At last, the picture is becoming clearer. We now have a better idea of what the SNP will demand in return for its support to put Ed Miliband in Downing Street. Nicola Sturgeon didn’t use the term ‘red line issue’ but this was the clear message underlying both the broadcast interviews she made this morning and her keynote speech at UCL.
We have known for some time that the SNP leadership does not favour a formal coalition with Labour. Rather, it would look for a ‘confidence and supply’ deal, backing Labour’s Budgets and opposing no confidence motions and expecting concessions in return. And now there appear to be two ‘red lines’ - concessions which the SNP would expect from Labour.
The first is scrapping the replacement of Trident. As Sturgeon claimed today: 'Deciding not to renew Trident, for example, would save around £100 billion, at 2012 prices, over the next 35 years. That is money that could be - and should be - invested instead in health and education.'
She has mentioned this before but what we have never had is the detail on the public spending increases the SNP would demand. For the first time, Sturgeon has now set out what her price for a deal would be. She said:
'I think it is important that we reduce the deficit and the debt but I would like to see a different way of doing that.
'As an illustration, if over the lifetime of the next parliament we were to allow modest, responsible increases in public spending – say half a per cent in real terms – then debt and deficit would still be falling as a percentage of GDP over these years but we would free up something in the region of £180 billion over the UK to invest in infrastructure, in growing the economy and maintaining public services.'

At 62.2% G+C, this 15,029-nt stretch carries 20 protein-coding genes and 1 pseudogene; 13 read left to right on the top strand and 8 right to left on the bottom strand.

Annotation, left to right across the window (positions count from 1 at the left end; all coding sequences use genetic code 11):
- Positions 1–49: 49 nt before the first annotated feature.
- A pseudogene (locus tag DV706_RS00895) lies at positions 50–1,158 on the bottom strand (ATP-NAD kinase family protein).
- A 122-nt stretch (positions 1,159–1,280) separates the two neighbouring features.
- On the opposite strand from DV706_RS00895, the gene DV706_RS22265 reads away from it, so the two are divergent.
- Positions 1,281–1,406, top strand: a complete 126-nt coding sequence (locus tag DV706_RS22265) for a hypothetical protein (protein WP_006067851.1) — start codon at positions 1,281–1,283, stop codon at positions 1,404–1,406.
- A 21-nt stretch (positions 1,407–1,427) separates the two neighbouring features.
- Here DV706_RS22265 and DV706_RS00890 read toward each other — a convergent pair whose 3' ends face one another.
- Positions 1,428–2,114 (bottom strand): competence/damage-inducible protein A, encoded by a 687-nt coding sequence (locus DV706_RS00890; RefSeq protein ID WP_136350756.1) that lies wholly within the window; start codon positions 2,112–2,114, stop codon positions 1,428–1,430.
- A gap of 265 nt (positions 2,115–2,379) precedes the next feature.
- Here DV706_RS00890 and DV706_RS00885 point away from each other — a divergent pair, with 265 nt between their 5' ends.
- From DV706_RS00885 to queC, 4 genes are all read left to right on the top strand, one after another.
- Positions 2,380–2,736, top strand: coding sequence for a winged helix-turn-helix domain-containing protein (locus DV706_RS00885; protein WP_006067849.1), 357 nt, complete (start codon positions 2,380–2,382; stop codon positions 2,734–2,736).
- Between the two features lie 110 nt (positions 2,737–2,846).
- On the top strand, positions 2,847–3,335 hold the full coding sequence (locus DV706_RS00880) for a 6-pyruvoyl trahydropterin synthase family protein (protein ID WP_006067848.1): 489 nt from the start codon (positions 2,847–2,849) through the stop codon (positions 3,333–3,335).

'I would hope that, if there is a Labour government and it is dependent on SNP support – which, actually the preferred most popular outcome of people in Scotland – then we could persuade a Labour government to take a more moderate approach to deficit reduction.'
Sturgeon stressed she wasn’t 'wedded' to that figure but was using it to illustrate her central point. So there is room for negotiation on this. But then came the clever part. Sturgeon used her interview on the Today programme this morning to appeal over the heads of the cautious Labour leadership to the grassroots Labour party membership. She said:
'What I’m arguing does have a lot of support, I think there would be many voices in the Labour party who would wish the Labour party was arguing this more progressive, moderate, balanced fair approach to reducing the deficit.'
'I think there are many people, across England as well as in Wales and Scotland, who would be crying out for this kind of thing.'
With the SNP looking to get at least 35 seats in Scotland in May, the party leadership clearly believes it has leverage with Labour. Not only that, but it is setting out its stall now, giving Labour plenty of time to consider the offer before the election.
This is going to be tricky. Miliband won’t want to give in to SNP demands but he will know that those demands are not going to be too hard to swallow for his party, particularly those on the Left. Miliband is being pushed to the left by the SNP. The question for the Labour Leader is the same as it has always been – how much does he want power?